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Mechanosensitive mechanisms in transcriptional regulation
Akiko Mammoto, Tadanori Mammoto, Donald E. Ingber


Transcriptional regulation contributes to the maintenance of pluripotency, self-renewal and differentiation in embryonic cells and in stem cells. Therefore, control of gene expression at the level of transcription is crucial for embryonic development, as well as for organogenesis, functional adaptation, and regeneration in adult tissues and organs. In the past, most work has focused on how transcriptional regulation results from the complex interplay between chemical cues, adhesion signals, transcription factors and their co-regulators during development. However, chemical signaling alone is not sufficient to explain how three-dimensional (3D) tissues and organs are constructed and maintained through the spatiotemporal control of transcriptional activities. Accumulated evidence indicates that mechanical cues, which include physical forces (e.g. tension, compression or shear stress), alterations in extracellular matrix (ECM) mechanics and changes in cell shape, are transmitted to the nucleus directly or indirectly to orchestrate transcriptional activities that are crucial for embryogenesis and organogenesis. In this Commentary, we review how the mechanical control of gene transcription contributes to the maintenance of pluripotency, determination of cell fate, pattern formation and organogenesis, as well as how it is involved in the control of cell and tissue function throughout embryogenesis and adult life. A deeper understanding of these mechanosensitive transcriptional control mechanisms should lead to new approaches to tissue engineering and regenerative medicine.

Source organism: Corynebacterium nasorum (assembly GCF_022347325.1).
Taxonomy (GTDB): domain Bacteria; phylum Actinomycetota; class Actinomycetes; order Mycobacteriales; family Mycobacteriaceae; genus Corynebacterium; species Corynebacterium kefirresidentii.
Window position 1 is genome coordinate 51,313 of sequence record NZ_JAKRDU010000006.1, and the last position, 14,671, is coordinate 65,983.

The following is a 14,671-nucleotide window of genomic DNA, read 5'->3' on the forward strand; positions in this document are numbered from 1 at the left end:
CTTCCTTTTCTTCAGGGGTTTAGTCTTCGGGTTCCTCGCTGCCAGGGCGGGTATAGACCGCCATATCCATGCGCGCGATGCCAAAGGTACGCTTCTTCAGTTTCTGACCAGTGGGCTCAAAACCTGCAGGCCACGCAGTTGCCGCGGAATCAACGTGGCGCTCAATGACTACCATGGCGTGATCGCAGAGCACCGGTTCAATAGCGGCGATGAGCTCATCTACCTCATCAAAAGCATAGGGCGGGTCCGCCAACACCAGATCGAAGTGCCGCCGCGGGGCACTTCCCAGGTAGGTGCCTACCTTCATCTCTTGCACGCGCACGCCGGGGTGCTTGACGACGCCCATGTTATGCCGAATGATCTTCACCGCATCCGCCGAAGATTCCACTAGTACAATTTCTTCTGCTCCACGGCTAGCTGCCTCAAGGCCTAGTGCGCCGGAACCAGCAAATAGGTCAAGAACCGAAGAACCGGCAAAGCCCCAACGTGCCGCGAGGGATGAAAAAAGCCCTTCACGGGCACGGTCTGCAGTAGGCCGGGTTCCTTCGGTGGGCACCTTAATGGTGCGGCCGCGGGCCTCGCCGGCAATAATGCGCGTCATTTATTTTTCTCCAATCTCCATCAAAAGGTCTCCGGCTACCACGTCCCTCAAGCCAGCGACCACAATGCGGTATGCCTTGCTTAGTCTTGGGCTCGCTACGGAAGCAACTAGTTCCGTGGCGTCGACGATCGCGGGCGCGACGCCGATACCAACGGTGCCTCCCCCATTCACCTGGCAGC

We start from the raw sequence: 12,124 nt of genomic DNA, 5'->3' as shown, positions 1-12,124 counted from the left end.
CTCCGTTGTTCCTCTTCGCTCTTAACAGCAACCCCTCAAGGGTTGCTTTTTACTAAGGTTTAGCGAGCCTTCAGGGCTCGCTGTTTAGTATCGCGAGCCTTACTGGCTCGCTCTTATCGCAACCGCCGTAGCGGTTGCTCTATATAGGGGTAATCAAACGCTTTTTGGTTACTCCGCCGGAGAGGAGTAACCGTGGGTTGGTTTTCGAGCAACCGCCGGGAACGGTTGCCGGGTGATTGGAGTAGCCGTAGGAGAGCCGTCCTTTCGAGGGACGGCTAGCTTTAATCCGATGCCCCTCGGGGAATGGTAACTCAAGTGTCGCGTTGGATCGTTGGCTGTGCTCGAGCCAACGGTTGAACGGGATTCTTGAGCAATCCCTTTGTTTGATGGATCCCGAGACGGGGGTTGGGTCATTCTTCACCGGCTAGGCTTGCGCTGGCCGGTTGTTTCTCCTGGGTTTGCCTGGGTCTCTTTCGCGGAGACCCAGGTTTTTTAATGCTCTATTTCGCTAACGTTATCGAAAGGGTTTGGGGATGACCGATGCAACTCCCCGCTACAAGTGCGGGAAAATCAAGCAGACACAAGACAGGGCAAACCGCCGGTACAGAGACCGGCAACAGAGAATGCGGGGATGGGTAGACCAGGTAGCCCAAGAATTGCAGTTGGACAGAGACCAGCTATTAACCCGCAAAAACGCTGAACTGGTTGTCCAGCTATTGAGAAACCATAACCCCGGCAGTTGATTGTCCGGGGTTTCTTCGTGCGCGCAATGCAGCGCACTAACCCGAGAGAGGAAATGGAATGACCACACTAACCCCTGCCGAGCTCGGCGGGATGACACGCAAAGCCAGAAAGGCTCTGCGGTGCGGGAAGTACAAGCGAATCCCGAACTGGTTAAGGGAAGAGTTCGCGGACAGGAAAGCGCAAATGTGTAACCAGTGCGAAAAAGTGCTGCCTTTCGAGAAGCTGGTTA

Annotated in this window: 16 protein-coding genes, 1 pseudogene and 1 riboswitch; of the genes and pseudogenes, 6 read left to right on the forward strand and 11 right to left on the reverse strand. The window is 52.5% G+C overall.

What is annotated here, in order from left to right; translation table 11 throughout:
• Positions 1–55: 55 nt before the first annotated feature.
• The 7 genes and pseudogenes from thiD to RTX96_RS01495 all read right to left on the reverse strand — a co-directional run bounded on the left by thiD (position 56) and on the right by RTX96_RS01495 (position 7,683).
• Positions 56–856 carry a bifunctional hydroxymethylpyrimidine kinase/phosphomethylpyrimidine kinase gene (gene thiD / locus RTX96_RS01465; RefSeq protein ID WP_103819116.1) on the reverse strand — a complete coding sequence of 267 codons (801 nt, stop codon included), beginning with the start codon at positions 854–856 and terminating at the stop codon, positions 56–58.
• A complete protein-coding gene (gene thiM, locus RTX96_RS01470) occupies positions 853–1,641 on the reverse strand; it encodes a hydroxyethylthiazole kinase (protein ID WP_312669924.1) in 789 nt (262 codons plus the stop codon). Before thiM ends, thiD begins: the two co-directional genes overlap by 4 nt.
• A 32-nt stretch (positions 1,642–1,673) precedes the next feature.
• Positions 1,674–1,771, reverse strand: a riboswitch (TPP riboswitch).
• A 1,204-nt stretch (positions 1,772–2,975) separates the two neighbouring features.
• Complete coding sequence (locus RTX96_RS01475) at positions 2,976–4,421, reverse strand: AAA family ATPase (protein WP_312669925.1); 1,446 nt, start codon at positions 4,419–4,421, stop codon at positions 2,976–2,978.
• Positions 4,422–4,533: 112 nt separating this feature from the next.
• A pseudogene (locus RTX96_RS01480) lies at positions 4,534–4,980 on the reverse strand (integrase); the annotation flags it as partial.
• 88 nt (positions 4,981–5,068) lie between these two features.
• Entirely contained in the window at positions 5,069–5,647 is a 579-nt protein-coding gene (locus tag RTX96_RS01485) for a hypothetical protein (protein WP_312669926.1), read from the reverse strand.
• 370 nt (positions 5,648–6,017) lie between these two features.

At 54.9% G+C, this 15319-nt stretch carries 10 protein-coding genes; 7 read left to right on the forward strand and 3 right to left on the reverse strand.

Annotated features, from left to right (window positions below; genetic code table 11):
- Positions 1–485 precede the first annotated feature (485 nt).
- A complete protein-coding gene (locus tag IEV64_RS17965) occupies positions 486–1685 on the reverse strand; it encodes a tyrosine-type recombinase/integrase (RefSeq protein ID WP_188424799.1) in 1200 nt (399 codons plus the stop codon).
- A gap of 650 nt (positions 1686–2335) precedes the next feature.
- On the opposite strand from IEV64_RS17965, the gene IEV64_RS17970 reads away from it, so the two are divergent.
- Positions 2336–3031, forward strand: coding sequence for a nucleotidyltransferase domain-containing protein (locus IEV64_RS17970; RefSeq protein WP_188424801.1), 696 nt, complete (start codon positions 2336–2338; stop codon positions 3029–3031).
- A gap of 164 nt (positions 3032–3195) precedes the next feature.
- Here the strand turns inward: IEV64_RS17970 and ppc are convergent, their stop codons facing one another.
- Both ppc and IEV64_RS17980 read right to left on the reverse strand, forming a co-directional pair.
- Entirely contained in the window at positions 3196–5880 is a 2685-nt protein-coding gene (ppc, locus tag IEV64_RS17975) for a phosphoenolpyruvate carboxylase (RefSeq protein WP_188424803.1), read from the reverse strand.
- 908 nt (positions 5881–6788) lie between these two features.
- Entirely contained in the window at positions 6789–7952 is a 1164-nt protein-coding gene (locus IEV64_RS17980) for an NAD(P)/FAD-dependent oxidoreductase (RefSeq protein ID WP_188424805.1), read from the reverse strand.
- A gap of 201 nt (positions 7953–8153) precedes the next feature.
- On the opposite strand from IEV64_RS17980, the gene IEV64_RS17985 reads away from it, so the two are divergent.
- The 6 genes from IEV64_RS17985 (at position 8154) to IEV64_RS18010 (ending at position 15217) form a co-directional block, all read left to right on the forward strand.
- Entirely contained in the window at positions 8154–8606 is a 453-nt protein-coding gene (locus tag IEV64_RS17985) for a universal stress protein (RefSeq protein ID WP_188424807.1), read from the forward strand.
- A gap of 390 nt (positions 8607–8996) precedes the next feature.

• Funding

    This work was supported by the National Institutes of Health [grant numbers CA45548 and DE019023], the Department of Defense [grant number BC074986], AHA, the Hearst Foundation and ABTA. Deposited in PMC for release after 12 months.

  • This article is part of a Minifocus on Mechanotransduction. For further reading, please see related articles: ‘Deconstructing the third dimension – how 3D culture microenvironments alter cellular cues’ by Brendon M. Baker and Christopher S. Chen (J. Cell Sci. 125, 3015-3024). ‘Finding the weakest link – exploring integrin-mediated mechanical molecular pathways’ by Pere Roca-Cusachs et al. (J. Cell Sci. 125, 3025-3038). ‘Signalling through mechanical inputs – a coordinated process’ by Huimin Zhang and Michel Labouesse (J. Cell Sci. 125, 3039-3049). ‘United we stand – integrating the actin cytoskeleton and cell–matrix adhesions in cellular mechanotransduction’ by Ulrich S. Schwarz and Margaret L. Gardel (J. Cell Sci. 125, 3051-3060). ‘Molecular force transduction by ion channels – diversity and unifying principles’ by Sergei Sukharev and Frederick Sachs (J. Cell Sci. 125, 3075-3083).

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